By Miriam Raftery
Photo, left: Cal Fire firefighter douses hot spots during Border Fire
June 22, 2016 (Potrero)—Joe Cebe, Sr. lost everything at his chicken farm in Ramona during the 2003 Cedar fire. He suffered more losses in the 2007 firestorms, when his Potrero ranch operations were disrupted. Now during the Border Fire, he’s suffered devastating losses at the Cebe Farms facility in Potrero. T his time, thousands of chickens died not from fire, but from bureaucratic decisions by fire officials that left 100,000 chickens largely deprived of water and food for days amid triple-digit heat.
“We’re running on a wing and a prayer,” Sebe told East County Magazine in an exclusive interview this morning. He estimates at least 20% of the flock has been lost thus far. Power remains out, his water tanks are empty, and Cal Fire initially denied a request to power up an emergency generator, he says, adding that he is currently still awaiting permission to bring in trucks with feed and more water for the surviving birds.
When the fire began shortly after 11 a.m. on Sunday, June 19th, the ranch was evacuated. The ranch has an automatic feeding and watering system, but needs someone there to supervise it.
Two water cisterns on the property hold about 15,000 gallons each. “That should have fed our chickens for three or four days at least,” he says.
Then he learned from a TV cameraman that Cal Fire was using his ranch as a staging ground for fire crews. He initially was told firefighters drained the tanks, but later called us back to state this was inaccurate.
His 100 acre property had bare ground clearance of 25 acres that “looked like a Wal-mart parking lot,” he says, voicing frustration that he has not been allowed to hae accesss.
Unable to help, the employees left and have not yet been allowed back into the property.
Then a vineyard owner with a water truck offered to bring in a supply enough for an hour or two to help the chickens.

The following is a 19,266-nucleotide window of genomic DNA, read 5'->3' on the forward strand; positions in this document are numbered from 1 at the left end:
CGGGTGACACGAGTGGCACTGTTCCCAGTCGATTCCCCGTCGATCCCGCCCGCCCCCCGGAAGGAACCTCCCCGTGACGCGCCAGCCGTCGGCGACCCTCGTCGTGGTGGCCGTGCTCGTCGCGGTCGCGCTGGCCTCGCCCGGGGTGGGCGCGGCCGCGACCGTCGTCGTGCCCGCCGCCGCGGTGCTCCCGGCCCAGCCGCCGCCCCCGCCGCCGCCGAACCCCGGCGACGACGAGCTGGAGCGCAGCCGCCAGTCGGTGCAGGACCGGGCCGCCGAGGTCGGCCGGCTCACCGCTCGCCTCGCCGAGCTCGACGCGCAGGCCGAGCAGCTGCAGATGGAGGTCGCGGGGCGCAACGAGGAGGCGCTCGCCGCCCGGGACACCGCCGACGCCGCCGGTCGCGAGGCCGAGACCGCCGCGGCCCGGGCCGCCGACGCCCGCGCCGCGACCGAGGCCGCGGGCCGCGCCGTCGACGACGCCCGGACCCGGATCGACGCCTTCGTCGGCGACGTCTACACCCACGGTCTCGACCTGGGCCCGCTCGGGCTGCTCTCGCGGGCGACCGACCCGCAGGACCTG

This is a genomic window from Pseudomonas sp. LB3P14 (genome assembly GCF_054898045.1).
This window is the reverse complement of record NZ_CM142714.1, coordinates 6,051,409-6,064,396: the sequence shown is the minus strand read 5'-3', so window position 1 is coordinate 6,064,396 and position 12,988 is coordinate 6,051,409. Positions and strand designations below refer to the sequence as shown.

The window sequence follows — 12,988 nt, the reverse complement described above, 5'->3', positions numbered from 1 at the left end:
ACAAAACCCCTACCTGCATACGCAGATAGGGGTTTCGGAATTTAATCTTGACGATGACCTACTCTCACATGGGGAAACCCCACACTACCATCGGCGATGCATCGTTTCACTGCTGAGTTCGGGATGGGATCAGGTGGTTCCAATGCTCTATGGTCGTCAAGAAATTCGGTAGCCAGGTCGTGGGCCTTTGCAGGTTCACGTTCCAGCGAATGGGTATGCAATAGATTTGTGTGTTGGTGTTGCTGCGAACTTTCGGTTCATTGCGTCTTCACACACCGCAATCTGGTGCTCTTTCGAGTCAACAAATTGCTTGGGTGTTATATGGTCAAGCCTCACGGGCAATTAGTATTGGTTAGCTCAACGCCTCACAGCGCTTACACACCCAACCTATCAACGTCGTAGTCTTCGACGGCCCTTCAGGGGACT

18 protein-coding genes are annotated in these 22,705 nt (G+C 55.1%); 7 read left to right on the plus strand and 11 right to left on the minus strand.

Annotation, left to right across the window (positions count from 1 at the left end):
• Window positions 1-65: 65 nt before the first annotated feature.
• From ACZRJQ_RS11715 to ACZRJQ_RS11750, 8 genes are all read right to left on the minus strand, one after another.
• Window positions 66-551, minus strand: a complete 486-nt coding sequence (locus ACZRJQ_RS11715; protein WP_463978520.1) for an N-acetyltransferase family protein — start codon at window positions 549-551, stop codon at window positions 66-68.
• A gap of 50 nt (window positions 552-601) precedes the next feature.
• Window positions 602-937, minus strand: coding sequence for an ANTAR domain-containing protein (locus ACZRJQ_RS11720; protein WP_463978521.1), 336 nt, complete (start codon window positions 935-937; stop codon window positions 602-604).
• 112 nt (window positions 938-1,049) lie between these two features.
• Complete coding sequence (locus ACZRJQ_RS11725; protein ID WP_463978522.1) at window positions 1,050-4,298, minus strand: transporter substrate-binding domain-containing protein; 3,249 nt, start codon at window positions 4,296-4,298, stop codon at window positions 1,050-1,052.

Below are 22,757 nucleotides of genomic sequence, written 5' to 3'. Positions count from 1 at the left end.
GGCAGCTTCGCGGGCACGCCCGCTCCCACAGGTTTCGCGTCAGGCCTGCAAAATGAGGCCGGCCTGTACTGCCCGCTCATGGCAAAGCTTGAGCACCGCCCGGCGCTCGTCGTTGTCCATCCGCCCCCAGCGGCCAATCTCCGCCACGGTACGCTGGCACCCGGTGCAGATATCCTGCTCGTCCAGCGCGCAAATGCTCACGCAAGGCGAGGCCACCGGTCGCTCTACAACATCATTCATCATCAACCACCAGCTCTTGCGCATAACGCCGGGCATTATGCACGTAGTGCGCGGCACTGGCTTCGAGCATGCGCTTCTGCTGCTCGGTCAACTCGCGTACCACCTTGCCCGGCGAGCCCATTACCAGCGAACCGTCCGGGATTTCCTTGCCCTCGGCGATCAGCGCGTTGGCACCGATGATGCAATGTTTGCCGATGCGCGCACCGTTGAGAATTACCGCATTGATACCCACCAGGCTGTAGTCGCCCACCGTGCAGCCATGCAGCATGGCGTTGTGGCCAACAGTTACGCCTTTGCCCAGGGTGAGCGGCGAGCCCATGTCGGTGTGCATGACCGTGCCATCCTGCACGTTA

A second water truck operator told ECM that he asked Humane Society volunteers for permission to help, but was denied.
Meanwhile Cebe tried to get an emergency generator in and hooked up to get the well pump operating and a misting system to cool down the chickens, as well as the automatic feeding system.
At first, SDG&E balked at the idea, fearful that feedback could electrocute a lineman. But after Cebe explained steps to prevent that, he says, “SDG&E said okay but the fire guys wouldn’t let us.” Eventually after more negotiations he agreed to surrender his electric meter and was finally allowed to hook up a generator and start pumping water.
“How many are lost now? We have no idea. ..the stage we’re at is trying to save the living,before collecting the dead.”
He says SDG&E called him last night to say they were ready to turn his power back on, but Cal Fire has denied permission, perhaps for fear of energized lines harming firefighters or perhaps to discourage residents from trying to return home while the fire is still burning to the east in the Lake Morena/Campo area.
He now has enough water for 24 to 48 hours. “I’ve got a truck on the road right now with 24 tons of feed,”Cebe says, frustrated at the lack of access. “We don’t need help from the government – we need the government to get out of the way.”
His biggest concern is losing breeder chickens, which could shut down operations for months.”
Cebe Farms specializing in sales of live, heritage chickens. Before the 2003 Cedar Fire in Ramona, Cebe says he had a 90% share of that market here; after the 100% loss in the fire, his share dropped to 50%. He's also had setbacks
“There’s the initial loss of birds, then how many survivors will make it to market. But the biggest loss is losing your customer,because if you lose your customers, ”he reflects, “you’ve lost the whole business.”